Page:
Tuesday, January 19, 2010

Politics: Surprised by Brown? No Way

TORONTO, ONTARIO - Am I surprised that Republican Scott Brown has won the special election for the Massachusetts senate seat formerly held by Ted Kennedy today? No way. It's typical of how the Massachusetts electorate behaves, if one really pays attention instead of making assumptions based on how it normally ends up voting--for the Democratic nominee.

The rest of the world doesn't understand Massachusetts, thinking of it (amongst other misperceptions) as an entire state politically resembling Berkeley, California, and thus a stronghold of the Democratic Party. I'm not sure that assessment even holds up in Massachusetts locales analogous to Berkeley like Cambridge and Amherst. Massachusetts is a very strange place politically; arguably one needs to live there to understand it. Having lived in the Boston area for eight years while trying to become politically active, I think I have a pretty good idea how things really work.

First of all, Massachusetts isn't so much a Democratic Party-loving state or even a liberal state so much as it is a one party state, with that one party being the Democrats. The history of how that came about deserves an explanation longer than this blog post, but the net effect is that there is arguably more diversity in ideology amongst Massachusetts Democrats than is typical around the nation, most particularly in social ideology--there have been a lot more pro-life Democrats holding local and statewide offices in Massachusetts than most outsiders would probably believe. In a one-party system where that one party effectively controls the state legislature and has some diversity in viewpoints, there is little incentive for politicians to run under other political party banners. As a result, people even in what would normally be considered conservative areas tend to elect Democrats. Democrats have generally held 70-90% of the seats in the state Senate and state House in the past quarter-century.

At the statewide level, though, the dynamic is a bit different. Republicans have been able to get elected to the Senate and governorship in Massachusetts. Between William Weld, Paul Cellucci, Jane Swift, and Mitt Romney, a Republican was the governor (or acting governor) of Massachusetts from 1991 to 2007, and Massachusetts sent Republican Edward Brooke to the Senate from 1967 to 1979. How can that be?

At the governorship level, it comes down to the open selfishness inherent in the Massachusetts electorate. Few will come out as say so, but much of Massachusetts politics revolves around not letting other people get a better deal than what the individual voter is getting. Government programs seem to go on forever in Massachusetts because as long as they don't represent a better deal for someone else, voters will allow them to persist. As soon as a voter thinks that someone else is getting a better deal (or "their deal" is taken away), then they get angry and try to get that deal removed. Politics works this way everywhere to some extent, but it is much more crassly and transparently practiced this way in Massachusetts.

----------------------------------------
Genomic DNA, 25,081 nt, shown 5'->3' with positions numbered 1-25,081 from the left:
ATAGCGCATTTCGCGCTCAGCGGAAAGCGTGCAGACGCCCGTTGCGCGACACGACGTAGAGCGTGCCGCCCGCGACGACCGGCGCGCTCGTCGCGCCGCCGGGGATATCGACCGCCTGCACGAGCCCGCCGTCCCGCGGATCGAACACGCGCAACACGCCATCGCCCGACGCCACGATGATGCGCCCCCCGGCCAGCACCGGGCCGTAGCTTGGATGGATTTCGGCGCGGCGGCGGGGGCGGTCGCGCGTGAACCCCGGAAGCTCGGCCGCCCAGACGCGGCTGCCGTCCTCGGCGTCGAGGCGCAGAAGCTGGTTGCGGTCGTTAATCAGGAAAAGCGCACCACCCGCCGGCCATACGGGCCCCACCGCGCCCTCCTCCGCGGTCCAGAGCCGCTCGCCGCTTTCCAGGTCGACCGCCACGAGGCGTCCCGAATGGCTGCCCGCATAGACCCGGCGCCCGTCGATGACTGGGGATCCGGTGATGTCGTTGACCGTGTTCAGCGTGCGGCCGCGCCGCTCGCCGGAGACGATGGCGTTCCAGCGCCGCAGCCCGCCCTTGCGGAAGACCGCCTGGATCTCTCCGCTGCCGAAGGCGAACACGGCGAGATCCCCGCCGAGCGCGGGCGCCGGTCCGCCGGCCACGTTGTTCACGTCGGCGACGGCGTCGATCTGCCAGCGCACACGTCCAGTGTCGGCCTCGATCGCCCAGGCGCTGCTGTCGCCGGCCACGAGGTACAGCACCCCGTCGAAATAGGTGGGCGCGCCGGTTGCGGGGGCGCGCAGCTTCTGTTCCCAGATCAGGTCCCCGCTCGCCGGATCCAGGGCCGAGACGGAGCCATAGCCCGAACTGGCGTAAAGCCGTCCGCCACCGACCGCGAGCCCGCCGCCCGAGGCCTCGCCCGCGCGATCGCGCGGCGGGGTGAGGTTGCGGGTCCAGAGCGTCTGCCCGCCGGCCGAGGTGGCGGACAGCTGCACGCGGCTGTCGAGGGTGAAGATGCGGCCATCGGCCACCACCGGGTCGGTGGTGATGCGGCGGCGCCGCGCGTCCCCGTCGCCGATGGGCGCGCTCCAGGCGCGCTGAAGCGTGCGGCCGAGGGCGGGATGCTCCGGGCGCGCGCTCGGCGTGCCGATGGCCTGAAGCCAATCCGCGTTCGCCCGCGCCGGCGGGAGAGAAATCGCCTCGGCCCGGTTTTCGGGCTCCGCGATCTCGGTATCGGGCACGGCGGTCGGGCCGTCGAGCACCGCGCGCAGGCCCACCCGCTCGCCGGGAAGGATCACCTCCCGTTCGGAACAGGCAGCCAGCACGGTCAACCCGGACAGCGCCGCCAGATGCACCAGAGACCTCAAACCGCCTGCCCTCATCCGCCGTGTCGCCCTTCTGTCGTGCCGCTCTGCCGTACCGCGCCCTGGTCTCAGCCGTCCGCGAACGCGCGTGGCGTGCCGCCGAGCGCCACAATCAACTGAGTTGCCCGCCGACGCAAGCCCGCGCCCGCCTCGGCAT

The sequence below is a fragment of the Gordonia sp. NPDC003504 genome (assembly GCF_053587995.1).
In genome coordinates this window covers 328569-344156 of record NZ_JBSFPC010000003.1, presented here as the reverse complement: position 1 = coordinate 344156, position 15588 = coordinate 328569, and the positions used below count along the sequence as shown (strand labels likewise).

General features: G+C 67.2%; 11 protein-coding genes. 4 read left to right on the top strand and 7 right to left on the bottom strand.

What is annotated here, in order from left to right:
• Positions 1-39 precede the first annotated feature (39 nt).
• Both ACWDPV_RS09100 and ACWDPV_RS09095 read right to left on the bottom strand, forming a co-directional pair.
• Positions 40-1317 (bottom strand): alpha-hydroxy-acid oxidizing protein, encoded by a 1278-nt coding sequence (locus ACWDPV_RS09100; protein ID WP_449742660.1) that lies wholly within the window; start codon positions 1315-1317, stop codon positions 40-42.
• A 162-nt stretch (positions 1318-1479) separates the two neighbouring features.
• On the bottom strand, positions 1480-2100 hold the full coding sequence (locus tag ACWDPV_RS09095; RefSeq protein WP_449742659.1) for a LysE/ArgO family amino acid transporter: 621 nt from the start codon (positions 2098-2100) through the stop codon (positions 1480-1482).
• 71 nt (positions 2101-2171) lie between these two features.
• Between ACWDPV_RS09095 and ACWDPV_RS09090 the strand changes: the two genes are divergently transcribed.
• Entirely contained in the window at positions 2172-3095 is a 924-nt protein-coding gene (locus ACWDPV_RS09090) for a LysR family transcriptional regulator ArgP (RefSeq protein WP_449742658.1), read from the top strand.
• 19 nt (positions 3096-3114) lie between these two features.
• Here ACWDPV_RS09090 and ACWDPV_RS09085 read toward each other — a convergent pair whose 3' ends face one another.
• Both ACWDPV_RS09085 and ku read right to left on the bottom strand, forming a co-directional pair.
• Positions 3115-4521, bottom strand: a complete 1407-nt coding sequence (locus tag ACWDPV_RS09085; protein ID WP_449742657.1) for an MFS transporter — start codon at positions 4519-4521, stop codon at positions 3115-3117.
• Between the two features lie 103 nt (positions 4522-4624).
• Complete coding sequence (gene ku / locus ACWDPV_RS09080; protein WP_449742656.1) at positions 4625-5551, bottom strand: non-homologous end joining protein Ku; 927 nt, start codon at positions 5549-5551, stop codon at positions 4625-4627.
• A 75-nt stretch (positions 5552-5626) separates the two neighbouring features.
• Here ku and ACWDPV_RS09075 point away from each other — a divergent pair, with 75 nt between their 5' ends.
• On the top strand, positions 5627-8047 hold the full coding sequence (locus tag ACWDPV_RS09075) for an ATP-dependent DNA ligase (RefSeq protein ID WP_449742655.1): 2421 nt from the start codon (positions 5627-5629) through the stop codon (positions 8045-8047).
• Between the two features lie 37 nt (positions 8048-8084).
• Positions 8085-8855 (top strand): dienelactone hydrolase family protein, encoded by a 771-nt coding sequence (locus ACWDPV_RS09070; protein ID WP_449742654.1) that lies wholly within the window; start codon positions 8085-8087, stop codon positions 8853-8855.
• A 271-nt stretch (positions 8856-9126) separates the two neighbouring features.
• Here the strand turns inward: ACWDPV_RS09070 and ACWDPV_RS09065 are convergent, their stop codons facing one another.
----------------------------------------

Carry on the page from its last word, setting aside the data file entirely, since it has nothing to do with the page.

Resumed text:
A good way to try to accomplish this--protect the government programs that benefit oneself and put an end to programs that benefit others--is to elect a pork-oriented Democrat for local offices (including to the state House and Senate) and elect an anti-tax, small government Republican to the governorship. Hence, this equilibrium, however inefficient, was established and maintained for more than a decade.

As a final major element, it is not a coincidence that the famous "all politics is local" quote is attributed to Massachusetts representative Tip O'Neill. In Massachusetts, this adage rules more than any other. There is a famous painting in the Boston Public Library that shows a view west from Boston showing Worcester, Springfield, and then San Francisco with nothing else in between. Massachusetts voters don't vote for representatives based on national issues, even when they are hot (like health care), but on what that representative can do for the district. Remember the Big Dig? That was all about Massachusetts senators and representatives bringing home pork. Similarly, Thomas Menino has been mayor of Boston since 1993 in large part because he makes sure potholes--both literal and figurative--are fixed in the city's neighborhoods.

In the quotes from the public that voted for Scott Brown today, I heard elements of all of this. Some cited a "lack of checks and balances" at the national level with the Democrats controlling the Presidency and Congress, echoing the balance that Massachusetts had for many years with Republican governors. Some talked about health care reform "moving too quickly" or "being done in secret"--but what I heard there was classic selfish "why should I potentially pay for someone else get what I already have?" since Massachusetts already has essentially universal health care coverage; they're not overwhelmingly concerned about whether others get it. It's the same as the painting that doesn't see the rest of the United States before the Pacific Ocean.

What I didn't hear in any significant amount was criticism of President Obama or the Democratic Party in general. This looks like a classic Massachusetts election, and Martha Coakley (never a charismatic figure in my experience, even long ago) proved a hapless candidate out of touch with the locals, while Scott Brown proved a master campaigner, hitting all the right notes of being local, providing balance, and not promising what he would do for the country in general. He is to be congratulated for understanding Massachusetts politics and capitalizing on it--and he will be rewarded by being the state's new senator.

1 comment:

Wilson L said...

It didn't hurt that Brown looked good naked.